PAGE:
Those dried morels I brought back from Alaska served me for years, and never did lose a step of flavor. Cooking with dried mushrooms is an art I’ll address another time, because now, when the fungus among us is fresh, there’s no need.
Right about now, next year’s morel habitat is being created by this year’s fires, while last year’s fires left a bumper crop in certain western states that’s being harvested as we speak. They might not be for sale in your farmers markets, but you can find them in your local fancy produce section, and you can be sure that they were picked wild from some burned forest.
Morel picking is challenging, and success is hardly guaranteed. After a few tries, simply buying them starts to look like a better and better deal. And when you support an industry that relies on wilderness, you are supporting wilderness itself.
Whether you went to the trouble and adventure of picking the morels yourself or forked over your hard-earned cash, the expense and adversity will melt away when the flavor shepherds your mouth to a burnt forest, the exact location of which only the morels know. And they’re not telling.
Morels in Sherry Cream Sauce
This recipe is an easy starting point into the world of morel cookery.
The ingredients are measured per half-pound of fresh morels. You can also add thinly sliced button mushrooms to stretch out the morels without diluting the flavor. For each half-pound of button mushrooms you add, add the below quantities of other ingredients as well. If you were to use a half-pound each of fresh morels and buttons, for instance, you would double the quantities of the other ingredients.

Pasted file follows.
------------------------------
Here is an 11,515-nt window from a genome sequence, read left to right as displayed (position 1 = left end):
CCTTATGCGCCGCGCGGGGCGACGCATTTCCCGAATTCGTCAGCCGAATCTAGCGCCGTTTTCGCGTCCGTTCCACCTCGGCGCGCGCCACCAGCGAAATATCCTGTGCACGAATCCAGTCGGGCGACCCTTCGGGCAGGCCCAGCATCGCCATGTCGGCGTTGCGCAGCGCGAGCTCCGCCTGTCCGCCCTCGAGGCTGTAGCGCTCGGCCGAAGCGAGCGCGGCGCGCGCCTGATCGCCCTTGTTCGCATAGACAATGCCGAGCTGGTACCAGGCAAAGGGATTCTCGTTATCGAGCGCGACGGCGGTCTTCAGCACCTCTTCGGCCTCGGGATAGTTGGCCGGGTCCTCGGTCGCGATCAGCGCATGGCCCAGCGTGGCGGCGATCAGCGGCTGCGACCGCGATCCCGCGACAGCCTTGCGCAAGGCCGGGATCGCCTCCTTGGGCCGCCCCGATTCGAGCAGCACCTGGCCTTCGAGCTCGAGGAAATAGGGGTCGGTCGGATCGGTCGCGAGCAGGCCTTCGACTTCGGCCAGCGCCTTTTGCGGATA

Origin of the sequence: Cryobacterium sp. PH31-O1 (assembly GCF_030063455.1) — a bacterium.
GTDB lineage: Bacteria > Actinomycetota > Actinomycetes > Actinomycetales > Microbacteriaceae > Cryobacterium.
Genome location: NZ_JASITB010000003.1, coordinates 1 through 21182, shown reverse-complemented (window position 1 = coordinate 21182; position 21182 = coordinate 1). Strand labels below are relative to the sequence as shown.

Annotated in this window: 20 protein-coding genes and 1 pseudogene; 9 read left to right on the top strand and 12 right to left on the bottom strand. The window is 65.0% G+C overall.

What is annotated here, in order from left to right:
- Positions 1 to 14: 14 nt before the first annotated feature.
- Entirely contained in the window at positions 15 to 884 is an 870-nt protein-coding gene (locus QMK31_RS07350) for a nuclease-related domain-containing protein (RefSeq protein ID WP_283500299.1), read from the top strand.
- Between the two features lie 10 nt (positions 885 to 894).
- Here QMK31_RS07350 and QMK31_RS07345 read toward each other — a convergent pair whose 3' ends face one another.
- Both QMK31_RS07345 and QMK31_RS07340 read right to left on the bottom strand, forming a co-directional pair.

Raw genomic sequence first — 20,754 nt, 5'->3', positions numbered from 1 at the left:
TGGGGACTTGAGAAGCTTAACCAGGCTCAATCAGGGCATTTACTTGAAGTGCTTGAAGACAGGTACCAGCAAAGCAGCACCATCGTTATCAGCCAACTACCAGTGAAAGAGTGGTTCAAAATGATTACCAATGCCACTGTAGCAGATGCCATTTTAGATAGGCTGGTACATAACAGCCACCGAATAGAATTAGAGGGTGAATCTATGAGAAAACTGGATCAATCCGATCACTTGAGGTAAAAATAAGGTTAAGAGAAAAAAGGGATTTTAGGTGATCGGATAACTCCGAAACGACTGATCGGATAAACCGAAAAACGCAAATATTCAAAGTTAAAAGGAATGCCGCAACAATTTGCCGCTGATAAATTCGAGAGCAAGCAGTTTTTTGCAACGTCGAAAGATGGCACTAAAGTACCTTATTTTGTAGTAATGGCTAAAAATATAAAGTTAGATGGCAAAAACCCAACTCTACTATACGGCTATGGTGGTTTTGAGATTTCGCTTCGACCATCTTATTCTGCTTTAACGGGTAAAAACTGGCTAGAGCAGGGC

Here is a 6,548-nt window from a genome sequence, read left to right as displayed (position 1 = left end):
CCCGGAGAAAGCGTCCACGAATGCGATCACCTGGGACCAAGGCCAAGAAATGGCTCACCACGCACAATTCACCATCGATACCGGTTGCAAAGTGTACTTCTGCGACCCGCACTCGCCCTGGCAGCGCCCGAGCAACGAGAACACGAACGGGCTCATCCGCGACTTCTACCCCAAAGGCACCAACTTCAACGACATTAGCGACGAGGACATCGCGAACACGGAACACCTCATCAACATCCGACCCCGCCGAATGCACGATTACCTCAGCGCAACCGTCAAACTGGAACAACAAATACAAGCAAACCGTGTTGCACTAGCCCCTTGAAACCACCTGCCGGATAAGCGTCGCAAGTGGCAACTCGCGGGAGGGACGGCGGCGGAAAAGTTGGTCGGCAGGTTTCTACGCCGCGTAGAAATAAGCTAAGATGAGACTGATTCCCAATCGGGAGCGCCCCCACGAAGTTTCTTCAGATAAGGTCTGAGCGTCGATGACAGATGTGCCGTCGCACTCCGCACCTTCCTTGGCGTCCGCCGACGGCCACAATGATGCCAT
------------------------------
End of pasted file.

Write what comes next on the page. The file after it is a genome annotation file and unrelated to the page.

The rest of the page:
- 2 tablespoons butter
- 1/2 medium yellow onion, minced
- 1/2 pound fresh morels, sliced lengthwise
- 1/4 to 1/2 cup dry sherry
- Pinch of nutmeg
- Zest and juice of 1/4 lemon
- 1/2 cup heavy cream
- Salt and pepper to taste
Melt the butter in a heavy-bottomed pan. Add the onion and mushrooms. Cook together until onions are translucent and the morels give up their moisture, about 10 minutes. Add the sherry, and let it cook off. Add the nutmeg, and the lemon zest and juice. Stir it all around and cook a moment, then add the cream. Cook 5 more minutes, season with salt and pepper and serve.
Ari LeVaux writes about food in Missoula, Mont.